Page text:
Josh McDaniels spits in the face of conventional wisdom. He is an evil genius.
It is generally considered a rule to live by the following axiom: "If it ain't broke, don't fix it." The 2009 Denver Broncos have obviously never heard of this saying before.
I will attempt to explain just what went wrong and went right with this year's Denver Broncos.
At the risk of beating a dead horse (no pun intended), we will start with Jay Cutler. Jay Cutler was drafted out of Vanderbilt in 2006 and is highly regarded as the best quarterback from that draft class that also includes Vince Young, Kellen Clemens, Matt Leinart, Tarvaris Jackson and Brodie Croyle.
Cutler and Young have the distinction of being the only two quarterbacks from this draft class to be selected to the Pro Bowl. Vince Young has since lost the starting job in Tennessee to former Giants Super Bowl loser, Kerry Collins.
Cutler had a great season in 2008.
Cutler threw for 4,526 yards, 25 touchdowns, 18 interceptions and had a passer rating of 86. He also rushed for 200 yards, and was sacked just 11 times.
The Broncos finished the season with an 8-8 record and Pat Bowlen immediately fired two time Super Bowl winning coach Mike Shanahan, and replaced him with Coach Josh McDaniels, former offensive coordinator for the New England Patriots.
McDaniel's first order of business?
Trade the franchise quarterback for what would amount to Kyle Orton, Alphonso Smith and Richard Quinn.
Next, McDaniels enters the NFL draft for the first time as a head coach, and proclaims he only has 100 players on his board, despite most teams having as many as 500 players. Bold strategy; let's see if it pays off.
The most immediate concern is, of course, the defense. The Broncos finished 29th in total defense surrendering an average of 28 points per game. The Broncos are going to commit to the 3-4 defense in 2009 and need pass rushing specialist on the outside, along with big interior lineman and inside linebackers to stop the rush.
McDaniels drafted one defensive end in Robert Ayers.
Ayers is also too small to fit the system, and has zero use in coverage. Not to mention he was a one-year starter, and the Broncos still don't have a nose tackle. Did I mention that Ayers only had three sacks in his senior year?
Did I mention that the Broncos traded next years first round draft pick to get a nickel corner in Alphonso Smith.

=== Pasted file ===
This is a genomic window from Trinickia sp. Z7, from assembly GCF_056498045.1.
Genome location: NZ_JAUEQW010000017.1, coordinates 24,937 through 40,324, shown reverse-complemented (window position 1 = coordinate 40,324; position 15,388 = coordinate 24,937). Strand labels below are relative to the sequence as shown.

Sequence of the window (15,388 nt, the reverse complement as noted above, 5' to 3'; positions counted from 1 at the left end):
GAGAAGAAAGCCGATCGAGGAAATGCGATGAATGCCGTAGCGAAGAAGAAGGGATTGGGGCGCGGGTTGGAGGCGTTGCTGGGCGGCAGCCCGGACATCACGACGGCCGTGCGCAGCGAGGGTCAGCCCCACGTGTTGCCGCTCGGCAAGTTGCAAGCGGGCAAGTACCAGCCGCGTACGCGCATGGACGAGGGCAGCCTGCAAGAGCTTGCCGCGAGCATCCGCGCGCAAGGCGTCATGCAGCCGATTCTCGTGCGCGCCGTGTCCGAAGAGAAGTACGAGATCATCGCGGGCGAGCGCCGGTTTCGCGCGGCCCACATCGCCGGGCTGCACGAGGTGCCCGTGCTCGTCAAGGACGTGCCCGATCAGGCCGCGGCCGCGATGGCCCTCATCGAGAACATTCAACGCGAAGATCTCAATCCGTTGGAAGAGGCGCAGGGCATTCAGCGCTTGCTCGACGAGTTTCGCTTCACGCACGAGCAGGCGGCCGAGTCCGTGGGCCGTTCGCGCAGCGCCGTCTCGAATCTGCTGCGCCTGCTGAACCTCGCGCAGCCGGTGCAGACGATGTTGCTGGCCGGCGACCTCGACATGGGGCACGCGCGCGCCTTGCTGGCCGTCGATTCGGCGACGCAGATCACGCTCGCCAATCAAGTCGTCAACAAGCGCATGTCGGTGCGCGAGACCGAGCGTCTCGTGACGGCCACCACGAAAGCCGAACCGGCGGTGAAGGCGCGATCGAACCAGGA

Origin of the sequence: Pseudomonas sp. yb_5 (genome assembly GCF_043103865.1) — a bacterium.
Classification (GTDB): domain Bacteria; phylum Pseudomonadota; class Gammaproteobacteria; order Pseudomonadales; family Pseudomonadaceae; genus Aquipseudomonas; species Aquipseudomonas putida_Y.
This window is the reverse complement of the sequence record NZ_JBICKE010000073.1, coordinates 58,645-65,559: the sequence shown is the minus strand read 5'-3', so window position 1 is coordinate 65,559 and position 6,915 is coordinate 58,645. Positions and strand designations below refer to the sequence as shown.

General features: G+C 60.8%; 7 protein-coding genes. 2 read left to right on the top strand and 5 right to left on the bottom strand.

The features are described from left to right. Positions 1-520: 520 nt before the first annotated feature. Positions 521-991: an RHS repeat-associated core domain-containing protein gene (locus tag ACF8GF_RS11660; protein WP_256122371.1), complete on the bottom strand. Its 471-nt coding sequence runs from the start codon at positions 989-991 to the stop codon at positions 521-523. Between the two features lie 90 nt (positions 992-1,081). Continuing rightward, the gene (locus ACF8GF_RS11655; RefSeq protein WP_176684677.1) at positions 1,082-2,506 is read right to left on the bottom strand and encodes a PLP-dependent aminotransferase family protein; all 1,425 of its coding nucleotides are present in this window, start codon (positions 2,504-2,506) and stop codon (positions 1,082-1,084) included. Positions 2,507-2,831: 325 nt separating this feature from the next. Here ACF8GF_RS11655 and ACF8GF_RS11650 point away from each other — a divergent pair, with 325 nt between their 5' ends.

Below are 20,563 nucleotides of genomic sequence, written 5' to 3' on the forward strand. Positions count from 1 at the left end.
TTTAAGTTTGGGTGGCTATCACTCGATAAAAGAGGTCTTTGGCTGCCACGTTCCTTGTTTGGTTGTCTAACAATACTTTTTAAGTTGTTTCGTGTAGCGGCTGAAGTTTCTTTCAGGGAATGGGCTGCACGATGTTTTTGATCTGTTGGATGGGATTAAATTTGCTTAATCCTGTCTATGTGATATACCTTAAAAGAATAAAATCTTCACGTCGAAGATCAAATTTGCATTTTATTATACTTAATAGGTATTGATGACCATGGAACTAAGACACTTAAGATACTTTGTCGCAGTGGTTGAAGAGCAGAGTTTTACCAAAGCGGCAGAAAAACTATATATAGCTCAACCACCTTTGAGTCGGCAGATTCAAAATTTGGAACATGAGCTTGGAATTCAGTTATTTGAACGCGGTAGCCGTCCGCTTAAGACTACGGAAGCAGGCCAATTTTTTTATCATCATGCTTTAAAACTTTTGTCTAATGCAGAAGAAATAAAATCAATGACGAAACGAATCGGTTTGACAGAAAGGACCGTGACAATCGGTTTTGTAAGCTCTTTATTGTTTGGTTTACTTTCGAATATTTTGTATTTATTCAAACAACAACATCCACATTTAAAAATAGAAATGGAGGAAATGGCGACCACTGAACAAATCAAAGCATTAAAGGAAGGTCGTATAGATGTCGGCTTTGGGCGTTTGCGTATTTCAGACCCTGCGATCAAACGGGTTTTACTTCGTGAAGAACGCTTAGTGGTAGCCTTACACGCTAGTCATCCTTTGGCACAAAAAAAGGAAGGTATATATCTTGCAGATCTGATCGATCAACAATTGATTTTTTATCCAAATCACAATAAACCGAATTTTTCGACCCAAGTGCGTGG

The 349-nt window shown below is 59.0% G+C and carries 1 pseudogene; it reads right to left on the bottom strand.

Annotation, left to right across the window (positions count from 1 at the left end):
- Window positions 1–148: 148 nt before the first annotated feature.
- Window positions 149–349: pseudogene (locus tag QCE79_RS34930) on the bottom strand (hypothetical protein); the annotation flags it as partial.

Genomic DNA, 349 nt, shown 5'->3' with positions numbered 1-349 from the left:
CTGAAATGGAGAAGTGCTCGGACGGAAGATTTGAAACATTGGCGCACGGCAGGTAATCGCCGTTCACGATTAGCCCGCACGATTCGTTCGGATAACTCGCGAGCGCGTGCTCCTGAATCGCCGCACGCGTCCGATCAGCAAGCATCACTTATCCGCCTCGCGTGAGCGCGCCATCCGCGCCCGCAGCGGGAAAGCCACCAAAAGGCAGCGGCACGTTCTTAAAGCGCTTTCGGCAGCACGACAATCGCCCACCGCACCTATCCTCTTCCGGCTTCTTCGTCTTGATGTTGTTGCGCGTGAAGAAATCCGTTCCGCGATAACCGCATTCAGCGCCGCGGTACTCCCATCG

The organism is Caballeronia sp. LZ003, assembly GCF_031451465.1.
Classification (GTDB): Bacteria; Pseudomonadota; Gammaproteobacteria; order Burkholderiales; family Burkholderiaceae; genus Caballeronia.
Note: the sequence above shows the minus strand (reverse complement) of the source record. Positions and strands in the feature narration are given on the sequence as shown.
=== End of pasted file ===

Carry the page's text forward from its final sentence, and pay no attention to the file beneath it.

Also McDaniels traded both of his third round draft choices to draft a blocking tight end!
The only prize the Broncos took from the draft was Georgia running back Knowshon Moreno, who should finally put a face on the stable of running backs the Broncos use currently.
McDaniels has to fix the defense through free agency. The Broncos were giving up 7.7 yards per pass play, and 5.0 yards per rush.
McDaniels acquires an over-the-hill Brian Dawkins, and signs the 35-(36 in October)-year-old to a five-year deal.
Then, he signs inside linebacker and Cleveland Browns reject Andra Davis to start at inside linebacker alongside talented D.J. Williams.
To play nose tackle, he signs Ronald Fields, a guy who couldn't even start for the 49ers and has only nine career starts.
To play the defensive end across from Robert Ayers will either be Jarvis Moss (the horror) or Ryan McBean (oh, the horror!) a guy who has played in just one game. Jarvis Moss will most likely have to transition outside to be a rush linebacker, even though he has no pass-rush ability. Leaving the only capable player, Elvis Dumervil, to play rush linebacker on the other side.
Other notable signings included aging defensive backs Andre Goodman, and Renaldo Hill. No one starting in the Broncos secondary is under the age of 31.
Strike three, four, five and six.
McDaniels is breaking the land speed record for ruining a football team.
Or is he a true evil genius the likes of which this league has never seen?
Let's check the scorecard. The offense has gotten worse, the defense has gotten a lot worse, and nothing has been done on special teams.
More baffling, still, is how Broncos fans seem convinced that not only is McDaniels doing a good job, but actually believe that the Broncos will be better than they were last year!
Kyle Orton is not Jay Cutler. Cutler threw 18 inceptions last year. This is true, but his interception percentage was only 2.9 percent compared to Orton's 2.6 percent. Asking Orton to throw the ball more often and for more yards will undoubtedly lead to more interceptions and an overall lack of production in the offense.
Orton is a system quarterback. He is a clock management-type quarterback. He has no arm. This does not bode well for a pass-happy Broncos team.
Broncos fans cannot honestly say that they are better off without a guy who threw for 4,500 yards and 25 touchdowns last year. Not to mention losing a coach who knows the division like the back of his hand in Mike Shanahan.
A true evil genius.